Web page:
The long view on Delphi

While everyone is pretty mad about Delphi’s bankruptcy tactic, if you step back and take a good look at the situation and the history, they are really in a corner and are desperate. I’m not excusing them closing plants in the U.S. while opening them in third world countries where wages are dirt cheap, or for giving execs raises while trying to pick the pockets of the working man. But let’s not forget who some of the real villains are in this scenario:

FREE TRADE: Yep, the free trade agreements in the past ten years set the stage for this whole mess. We used to be able to protect the U.S. worker by balancing out the cut-rate labor overseas with tariffs and content laws. We let our own government sell us out so that big business can pit the American worker against overseas workers.

GM: General Motors created Delphi so it could do several things. Divide and conquer the unions by working towards separate agreements for assembly plants and component plants. The spin-off made the component plants a separate company setting the stage for that. Lower per unit cost for component parts by demanding the suppliers (former GM plants) reduce their prices under threat of taking the business elsewhere. Many Delphi plants had little business other than GM and GM kept them so busy jumping through their hoops over pricing, quality, just-in-time supply, PR&Rs, QS9000, and on and on, that they couldn’t effectively develop other supplier relationships. GM so tightly controls the purse-strings to Delphi that no other auto manufacturer will trust more than a token order to Delphi.

WALL STREET: The greedy stock market puts so much pressure on big corporations to inflate their value and pay dividends that they are all desperate to produce. They no longer have the leeway to do the right thing or even take the time to consider anything else but the bottom line. Open that joint-venture overseas even if it might be bad for our U.S. businesses? Sorry, no more loyalty to our U.S. workers who got us to where we are. Screw them and keep the stockholders happy.

POLITICIANS: Anyone who is not under a rock has to see our own elected government is as responsible in this as is anyone. Time after time, we see highly connected businesses profit from political connections. Lobbyists have free reign, while the citizens are ignored. Deficits piled up while tax-cuts are lavished on the rich and social programs slashed. It doesn’t matter which party we’re talking about, they’re all just as crooked or incompetent as the next. Wag The Dog has gone from fiction to fact. Multi-national corporations operate above the law and buy politicians so they can. The Supreme Court is being stacked with hand-picked cronies by the crooked politicians the multi-nationals control as we speak.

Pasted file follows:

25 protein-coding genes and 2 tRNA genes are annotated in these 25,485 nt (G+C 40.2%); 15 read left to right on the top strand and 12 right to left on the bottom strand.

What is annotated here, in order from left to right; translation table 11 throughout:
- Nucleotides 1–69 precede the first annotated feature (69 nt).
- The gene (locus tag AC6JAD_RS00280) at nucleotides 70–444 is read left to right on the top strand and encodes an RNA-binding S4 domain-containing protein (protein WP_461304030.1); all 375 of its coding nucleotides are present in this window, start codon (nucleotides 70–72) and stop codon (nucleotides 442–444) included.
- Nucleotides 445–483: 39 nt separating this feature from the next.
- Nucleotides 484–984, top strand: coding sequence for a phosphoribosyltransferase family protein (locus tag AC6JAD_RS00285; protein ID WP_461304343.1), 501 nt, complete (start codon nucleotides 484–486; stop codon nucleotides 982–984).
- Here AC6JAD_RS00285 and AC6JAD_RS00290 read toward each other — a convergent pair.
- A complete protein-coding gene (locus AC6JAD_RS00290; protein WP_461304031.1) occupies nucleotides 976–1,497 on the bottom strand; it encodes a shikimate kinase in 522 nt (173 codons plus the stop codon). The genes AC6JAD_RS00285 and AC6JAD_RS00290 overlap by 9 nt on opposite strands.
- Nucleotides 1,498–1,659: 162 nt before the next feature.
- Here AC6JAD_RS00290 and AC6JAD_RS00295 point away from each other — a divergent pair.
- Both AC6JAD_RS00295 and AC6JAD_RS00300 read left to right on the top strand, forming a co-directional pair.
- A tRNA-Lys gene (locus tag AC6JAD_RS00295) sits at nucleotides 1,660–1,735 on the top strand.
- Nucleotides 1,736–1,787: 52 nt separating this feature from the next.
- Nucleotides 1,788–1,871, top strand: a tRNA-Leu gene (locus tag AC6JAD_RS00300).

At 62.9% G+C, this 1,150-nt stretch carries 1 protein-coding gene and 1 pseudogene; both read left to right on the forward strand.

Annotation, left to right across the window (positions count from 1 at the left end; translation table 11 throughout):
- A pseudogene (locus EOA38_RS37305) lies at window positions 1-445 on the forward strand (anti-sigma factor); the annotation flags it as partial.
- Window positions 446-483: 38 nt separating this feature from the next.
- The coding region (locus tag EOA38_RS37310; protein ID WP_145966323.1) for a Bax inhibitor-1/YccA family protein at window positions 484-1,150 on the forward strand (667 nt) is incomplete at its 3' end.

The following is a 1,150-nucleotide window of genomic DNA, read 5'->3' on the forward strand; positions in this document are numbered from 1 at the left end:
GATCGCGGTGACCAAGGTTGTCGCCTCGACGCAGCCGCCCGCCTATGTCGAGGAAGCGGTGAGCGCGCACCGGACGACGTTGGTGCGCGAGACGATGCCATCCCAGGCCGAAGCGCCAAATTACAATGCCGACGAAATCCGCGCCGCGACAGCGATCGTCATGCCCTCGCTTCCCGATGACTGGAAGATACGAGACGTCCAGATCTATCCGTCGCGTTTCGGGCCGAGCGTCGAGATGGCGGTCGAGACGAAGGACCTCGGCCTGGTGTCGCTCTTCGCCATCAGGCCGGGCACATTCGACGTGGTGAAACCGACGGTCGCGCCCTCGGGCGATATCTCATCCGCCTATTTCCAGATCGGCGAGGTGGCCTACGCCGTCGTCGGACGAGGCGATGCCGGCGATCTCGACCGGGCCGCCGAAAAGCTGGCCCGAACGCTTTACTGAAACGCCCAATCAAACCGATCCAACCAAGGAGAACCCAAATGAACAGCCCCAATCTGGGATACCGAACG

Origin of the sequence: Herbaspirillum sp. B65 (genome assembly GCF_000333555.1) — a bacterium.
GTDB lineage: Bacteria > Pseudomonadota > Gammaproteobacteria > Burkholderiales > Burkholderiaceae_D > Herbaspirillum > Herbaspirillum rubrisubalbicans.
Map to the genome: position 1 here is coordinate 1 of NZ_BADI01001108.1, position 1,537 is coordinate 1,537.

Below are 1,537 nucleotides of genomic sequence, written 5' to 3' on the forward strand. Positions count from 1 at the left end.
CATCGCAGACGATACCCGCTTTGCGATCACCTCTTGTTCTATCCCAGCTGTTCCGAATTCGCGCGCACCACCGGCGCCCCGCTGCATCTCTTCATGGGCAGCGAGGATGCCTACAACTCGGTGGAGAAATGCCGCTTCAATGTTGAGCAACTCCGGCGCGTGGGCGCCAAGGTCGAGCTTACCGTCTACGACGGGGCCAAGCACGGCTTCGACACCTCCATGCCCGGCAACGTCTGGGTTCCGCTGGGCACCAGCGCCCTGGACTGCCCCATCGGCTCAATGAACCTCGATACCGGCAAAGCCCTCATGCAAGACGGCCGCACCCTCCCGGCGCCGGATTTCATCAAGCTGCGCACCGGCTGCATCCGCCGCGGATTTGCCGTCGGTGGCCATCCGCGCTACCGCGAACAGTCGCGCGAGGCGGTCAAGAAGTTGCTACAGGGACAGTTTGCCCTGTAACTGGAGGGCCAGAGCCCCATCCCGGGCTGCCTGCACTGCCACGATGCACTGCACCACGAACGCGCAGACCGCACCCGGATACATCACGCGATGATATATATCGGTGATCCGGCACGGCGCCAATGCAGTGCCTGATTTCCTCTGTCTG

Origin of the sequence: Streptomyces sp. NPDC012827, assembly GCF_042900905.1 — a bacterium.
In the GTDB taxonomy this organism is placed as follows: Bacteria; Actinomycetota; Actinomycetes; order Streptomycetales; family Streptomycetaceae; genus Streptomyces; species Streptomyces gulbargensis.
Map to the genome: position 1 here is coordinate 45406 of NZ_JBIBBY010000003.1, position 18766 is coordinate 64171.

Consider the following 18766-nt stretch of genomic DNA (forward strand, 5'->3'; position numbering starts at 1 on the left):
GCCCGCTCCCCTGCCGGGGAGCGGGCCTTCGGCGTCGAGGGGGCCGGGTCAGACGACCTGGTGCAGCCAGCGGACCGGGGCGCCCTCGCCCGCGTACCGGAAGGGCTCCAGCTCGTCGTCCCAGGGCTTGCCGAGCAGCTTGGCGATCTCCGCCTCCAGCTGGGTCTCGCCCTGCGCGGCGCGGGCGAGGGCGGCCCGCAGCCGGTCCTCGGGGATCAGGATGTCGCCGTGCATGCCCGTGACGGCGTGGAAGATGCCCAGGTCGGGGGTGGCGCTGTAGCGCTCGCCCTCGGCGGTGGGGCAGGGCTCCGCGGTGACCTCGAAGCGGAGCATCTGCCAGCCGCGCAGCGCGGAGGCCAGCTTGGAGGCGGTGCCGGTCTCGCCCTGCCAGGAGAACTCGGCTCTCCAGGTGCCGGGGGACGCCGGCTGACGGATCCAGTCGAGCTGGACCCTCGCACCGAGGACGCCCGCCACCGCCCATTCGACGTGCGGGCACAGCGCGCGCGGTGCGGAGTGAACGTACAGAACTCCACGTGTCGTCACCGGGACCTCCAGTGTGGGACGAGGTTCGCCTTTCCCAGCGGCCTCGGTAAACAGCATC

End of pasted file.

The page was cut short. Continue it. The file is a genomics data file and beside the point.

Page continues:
I’m sorry if I’m starting to sound like a conspiracy theorist, but it isn’t a pretty picture. I’d like to see a rosy side to things, but they really do stink. I’ve worked at Delpi/GM/Harrison for 29 and 1/2 years. And I’ve had a sick feeling in the pit of my stomach for the last five or so that the closer I got to retirement, the more likely it would be that they jerk the rug out from under me. Why should things change? They’ve been setting me up to screw all along.

The auto industry has spent the last 100 years building itself into the biggest private industry in the US. It was done largely through the hard work of the american worker. Now they have decided to go global, and that’s fine, but just bacause they can expliot cheap labor in some third-world country, they want to dump the american worker. They expect loyalty when we buy a car, but don’t show it in return.

Free trade is a wonderful theory, but we’re suffering the growing pains as the whole system goes towards equilibrium. Low wages in third-world countries should come up as they benefit from the open trade and new opportunities it offers. But in the meanwhile, we pay for it by being told our wages are too high. It’s okay for U.S. investor to reap the benefits of cheap labor in third-world countries, but not the American worker? Either the companies have to do the right thing and accept the losses in the US in exchange for the big profits overseas, or the government is going to have to step in with some adjustment to the trade imbalance it created with Free Trade treaties.

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